On opening night, he pitched 5.2 innings of one-hit, shutout ball. He picked up the win and had eight strikeouts to three walks.

23. St. Louis Cardinals: Duane Underwood, RHP, Pope HS (GA)

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    Underwood is a good athlete that allows him to easily repeat his smooth mechanics. He has a strong, well-built frame that he uses to generate low-to-mid 90′s fastball. He also has a hard, devastating curveball that projects as a plus pitch and already uses a changeup occasionally.

24. Boston Red Sox: Kenny Diekroeger, SS, Stanford

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    The Red Sox's never-ending search for a shortstop could end with the Stanford product (I'm sorry, but I do not believe in Jose Iglesias).

    He lacks the fluid motions to stick at shortstop, but his top-notch athleticism gives him a chance to stick. He struggled offensively last year, but got off to a good start in 2012.

    He picked up six hits over the weekend, got hit by a pitch, walked twice, drove in a run, scored three runs and struck out once.

25. Tampa Bay Rays: Addison Russell, SS, Pace HS (FL)

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    Russell is another terrific athlete who may not be able to stick at short, but will be given every chance to remain. He has very good power for a shortstop, which sometimes leads to his swing getting a little long.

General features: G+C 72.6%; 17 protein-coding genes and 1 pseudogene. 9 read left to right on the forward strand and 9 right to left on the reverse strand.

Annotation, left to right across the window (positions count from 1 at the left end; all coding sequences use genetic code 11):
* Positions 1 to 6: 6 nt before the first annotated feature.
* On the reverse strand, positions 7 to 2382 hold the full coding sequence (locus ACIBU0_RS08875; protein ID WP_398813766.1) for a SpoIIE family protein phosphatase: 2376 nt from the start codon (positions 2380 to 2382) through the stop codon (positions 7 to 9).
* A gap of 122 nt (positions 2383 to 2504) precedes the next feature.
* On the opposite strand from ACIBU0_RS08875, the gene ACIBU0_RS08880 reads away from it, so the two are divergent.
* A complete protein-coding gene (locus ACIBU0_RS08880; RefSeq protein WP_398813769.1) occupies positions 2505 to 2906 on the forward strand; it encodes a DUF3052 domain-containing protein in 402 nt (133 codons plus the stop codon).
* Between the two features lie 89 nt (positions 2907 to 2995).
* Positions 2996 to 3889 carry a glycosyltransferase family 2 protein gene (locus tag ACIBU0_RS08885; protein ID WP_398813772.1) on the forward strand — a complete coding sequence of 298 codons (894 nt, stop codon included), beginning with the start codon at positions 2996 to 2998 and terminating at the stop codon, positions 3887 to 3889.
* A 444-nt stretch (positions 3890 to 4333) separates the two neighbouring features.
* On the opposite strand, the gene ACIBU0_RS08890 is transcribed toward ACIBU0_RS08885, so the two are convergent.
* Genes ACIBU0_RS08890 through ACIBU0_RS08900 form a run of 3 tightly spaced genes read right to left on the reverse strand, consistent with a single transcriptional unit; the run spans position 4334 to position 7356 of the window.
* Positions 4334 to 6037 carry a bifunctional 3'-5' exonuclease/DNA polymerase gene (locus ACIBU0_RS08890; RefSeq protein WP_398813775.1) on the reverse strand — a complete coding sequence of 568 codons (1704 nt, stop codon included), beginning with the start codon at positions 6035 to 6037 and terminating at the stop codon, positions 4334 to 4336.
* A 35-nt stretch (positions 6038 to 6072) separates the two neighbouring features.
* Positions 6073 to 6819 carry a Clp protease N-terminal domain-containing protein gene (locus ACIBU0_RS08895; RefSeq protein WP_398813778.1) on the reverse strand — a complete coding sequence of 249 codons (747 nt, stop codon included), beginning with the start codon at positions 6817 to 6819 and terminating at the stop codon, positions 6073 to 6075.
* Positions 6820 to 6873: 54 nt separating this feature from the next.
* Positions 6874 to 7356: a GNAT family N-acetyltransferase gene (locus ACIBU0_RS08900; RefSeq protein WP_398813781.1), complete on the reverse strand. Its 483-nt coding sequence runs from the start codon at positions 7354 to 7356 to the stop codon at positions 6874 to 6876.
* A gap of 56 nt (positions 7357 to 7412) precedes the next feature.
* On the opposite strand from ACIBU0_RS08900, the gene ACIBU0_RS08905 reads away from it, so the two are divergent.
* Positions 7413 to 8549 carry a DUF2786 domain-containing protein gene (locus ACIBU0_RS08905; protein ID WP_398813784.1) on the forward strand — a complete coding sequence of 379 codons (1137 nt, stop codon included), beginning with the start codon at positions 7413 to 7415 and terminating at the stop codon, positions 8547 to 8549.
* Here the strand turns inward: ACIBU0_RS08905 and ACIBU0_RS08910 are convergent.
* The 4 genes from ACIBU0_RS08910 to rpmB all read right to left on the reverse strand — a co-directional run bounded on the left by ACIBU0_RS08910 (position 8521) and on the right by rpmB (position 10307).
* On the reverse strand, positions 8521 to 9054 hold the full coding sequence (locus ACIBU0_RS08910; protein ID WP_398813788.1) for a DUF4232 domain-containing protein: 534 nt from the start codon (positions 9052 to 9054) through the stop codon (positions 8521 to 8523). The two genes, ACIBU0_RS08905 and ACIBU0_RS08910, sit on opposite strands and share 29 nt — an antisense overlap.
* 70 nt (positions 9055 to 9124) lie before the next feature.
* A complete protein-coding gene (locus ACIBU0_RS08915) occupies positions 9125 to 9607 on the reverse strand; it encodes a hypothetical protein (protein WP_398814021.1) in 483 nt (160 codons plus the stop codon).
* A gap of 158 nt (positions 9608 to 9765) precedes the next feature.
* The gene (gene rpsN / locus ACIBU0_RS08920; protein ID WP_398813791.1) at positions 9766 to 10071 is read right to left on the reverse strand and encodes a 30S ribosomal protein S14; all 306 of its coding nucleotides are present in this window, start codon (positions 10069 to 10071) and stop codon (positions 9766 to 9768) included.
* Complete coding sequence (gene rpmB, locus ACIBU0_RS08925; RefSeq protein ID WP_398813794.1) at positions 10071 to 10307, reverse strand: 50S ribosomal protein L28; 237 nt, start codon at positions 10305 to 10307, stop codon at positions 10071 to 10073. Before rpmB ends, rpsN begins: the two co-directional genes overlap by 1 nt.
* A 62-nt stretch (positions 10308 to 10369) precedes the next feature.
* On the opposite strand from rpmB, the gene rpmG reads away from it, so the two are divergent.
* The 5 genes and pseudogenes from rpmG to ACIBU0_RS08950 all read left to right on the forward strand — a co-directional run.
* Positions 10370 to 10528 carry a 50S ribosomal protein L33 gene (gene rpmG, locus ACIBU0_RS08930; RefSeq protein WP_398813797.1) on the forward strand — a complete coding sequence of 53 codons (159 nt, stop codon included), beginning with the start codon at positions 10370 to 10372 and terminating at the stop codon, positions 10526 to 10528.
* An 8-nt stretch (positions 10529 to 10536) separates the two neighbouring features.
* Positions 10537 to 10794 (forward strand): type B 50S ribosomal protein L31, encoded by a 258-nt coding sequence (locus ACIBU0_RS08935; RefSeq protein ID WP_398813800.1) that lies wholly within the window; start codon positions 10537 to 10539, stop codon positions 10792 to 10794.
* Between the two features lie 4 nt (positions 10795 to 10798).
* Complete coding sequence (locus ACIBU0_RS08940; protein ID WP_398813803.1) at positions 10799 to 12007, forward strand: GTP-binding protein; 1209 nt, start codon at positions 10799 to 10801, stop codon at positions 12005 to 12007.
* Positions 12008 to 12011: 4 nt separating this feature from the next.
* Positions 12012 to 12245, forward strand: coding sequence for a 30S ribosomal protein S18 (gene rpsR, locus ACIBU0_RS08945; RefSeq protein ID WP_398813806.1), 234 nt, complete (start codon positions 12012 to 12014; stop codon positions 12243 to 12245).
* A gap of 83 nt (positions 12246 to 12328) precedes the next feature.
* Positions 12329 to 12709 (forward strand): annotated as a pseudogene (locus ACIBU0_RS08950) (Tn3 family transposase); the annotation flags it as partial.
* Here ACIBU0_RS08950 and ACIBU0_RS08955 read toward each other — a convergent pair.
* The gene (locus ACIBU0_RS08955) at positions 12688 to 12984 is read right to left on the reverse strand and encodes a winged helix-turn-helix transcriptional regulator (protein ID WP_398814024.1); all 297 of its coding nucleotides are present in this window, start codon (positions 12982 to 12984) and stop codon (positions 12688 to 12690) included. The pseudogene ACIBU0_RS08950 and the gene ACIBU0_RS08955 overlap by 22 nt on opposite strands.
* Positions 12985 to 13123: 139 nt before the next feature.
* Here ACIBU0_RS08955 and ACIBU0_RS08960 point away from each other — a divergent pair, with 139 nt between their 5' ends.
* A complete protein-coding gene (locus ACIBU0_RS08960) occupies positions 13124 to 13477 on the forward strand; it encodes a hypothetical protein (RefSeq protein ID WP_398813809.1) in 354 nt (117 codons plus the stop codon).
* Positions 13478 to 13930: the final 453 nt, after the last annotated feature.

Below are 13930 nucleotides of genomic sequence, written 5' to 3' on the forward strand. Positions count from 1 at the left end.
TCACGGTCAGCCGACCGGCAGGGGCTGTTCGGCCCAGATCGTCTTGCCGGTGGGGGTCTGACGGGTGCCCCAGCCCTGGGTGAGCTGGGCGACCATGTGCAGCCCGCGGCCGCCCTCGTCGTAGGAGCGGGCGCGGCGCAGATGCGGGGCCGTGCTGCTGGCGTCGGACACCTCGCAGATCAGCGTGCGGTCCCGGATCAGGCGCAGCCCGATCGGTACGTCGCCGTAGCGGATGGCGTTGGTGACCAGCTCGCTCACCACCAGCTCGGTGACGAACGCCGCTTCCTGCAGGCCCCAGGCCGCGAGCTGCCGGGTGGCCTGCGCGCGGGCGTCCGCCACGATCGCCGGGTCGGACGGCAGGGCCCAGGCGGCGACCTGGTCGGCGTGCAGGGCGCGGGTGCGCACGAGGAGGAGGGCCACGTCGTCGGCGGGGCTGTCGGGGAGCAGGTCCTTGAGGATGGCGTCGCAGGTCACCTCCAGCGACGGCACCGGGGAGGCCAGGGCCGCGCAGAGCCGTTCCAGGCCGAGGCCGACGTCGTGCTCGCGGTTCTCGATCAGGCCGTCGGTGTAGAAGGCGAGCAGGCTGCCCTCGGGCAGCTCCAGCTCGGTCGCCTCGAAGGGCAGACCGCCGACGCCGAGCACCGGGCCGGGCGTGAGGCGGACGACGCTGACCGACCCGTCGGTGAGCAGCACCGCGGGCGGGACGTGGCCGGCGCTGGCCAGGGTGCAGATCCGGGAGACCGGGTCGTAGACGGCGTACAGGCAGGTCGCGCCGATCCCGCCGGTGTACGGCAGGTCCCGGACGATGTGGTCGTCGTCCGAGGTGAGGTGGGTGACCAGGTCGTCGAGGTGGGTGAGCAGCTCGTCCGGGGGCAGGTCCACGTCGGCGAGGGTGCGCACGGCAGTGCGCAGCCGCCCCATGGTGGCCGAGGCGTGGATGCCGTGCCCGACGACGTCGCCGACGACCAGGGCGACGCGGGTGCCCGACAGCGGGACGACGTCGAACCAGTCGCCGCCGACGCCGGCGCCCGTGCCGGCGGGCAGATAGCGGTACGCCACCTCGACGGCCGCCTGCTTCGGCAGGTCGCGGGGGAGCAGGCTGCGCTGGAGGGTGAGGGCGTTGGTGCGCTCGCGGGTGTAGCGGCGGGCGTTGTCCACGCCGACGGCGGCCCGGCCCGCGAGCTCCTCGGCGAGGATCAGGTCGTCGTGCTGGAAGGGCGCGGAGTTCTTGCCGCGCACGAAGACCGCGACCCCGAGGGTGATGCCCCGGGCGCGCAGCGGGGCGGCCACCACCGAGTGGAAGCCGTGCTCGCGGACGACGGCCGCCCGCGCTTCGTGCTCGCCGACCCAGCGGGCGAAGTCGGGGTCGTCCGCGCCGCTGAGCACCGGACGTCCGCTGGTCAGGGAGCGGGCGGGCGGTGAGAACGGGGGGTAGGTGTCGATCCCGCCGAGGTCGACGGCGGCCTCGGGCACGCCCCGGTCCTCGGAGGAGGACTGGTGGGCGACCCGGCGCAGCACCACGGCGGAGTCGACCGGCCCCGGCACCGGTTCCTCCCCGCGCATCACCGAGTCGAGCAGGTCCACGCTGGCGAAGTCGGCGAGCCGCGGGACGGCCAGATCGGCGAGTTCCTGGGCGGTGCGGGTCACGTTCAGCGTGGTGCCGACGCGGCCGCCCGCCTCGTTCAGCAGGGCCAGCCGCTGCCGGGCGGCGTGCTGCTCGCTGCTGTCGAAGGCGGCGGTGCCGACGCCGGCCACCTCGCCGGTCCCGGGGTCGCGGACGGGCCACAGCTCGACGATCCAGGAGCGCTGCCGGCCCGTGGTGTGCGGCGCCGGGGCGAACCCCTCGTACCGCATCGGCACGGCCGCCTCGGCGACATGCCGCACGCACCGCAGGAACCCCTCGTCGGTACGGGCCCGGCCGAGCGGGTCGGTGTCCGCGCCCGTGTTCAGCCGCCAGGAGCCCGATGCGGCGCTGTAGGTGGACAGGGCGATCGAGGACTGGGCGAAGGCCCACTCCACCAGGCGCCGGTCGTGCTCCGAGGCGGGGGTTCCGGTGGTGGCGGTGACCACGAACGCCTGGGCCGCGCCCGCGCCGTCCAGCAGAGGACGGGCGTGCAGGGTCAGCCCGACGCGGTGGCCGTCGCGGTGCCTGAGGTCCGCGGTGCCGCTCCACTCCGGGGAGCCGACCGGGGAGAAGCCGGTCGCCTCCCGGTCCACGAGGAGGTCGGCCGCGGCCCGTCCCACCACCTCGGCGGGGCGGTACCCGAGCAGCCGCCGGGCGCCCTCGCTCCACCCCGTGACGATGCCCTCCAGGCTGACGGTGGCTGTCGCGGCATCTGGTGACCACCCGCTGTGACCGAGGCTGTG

One word scouts have used to describe him is “easy."

26. Arizona Diamondbacks: Stephen Piscotty, 3B/OF – Stanford

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    Piscotty is possibly the best pure hitter in the entire draft and is able to drive the ball to all fields with ease. Power is not his best tool, but early in 2012, he is showing a little more potential. If he is not able to stick at third base, it is because of his lack of range and not his cannon arm. With that said, he is off to a booming start in 2012.

    Piscotty had six hits over the weekend, half of which went the distance. He also doubled, drove in 11 runs, scored eight runs, got hit by a pitch and walked.

27. Milwaukee Brewers: Marcus Stroman, RHP, Duke

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    Stroman only falls this far because of his slight stature (5’9″, 195 lbs.) and the fact he will most likely be a reliever due to the effort in his delivery.

    He still might have the most electric stuff in the draft.

    Stroman's mid-to-upper 90′s fastball and hard-biting slider made him literally unhittable in eight innings with Team USA.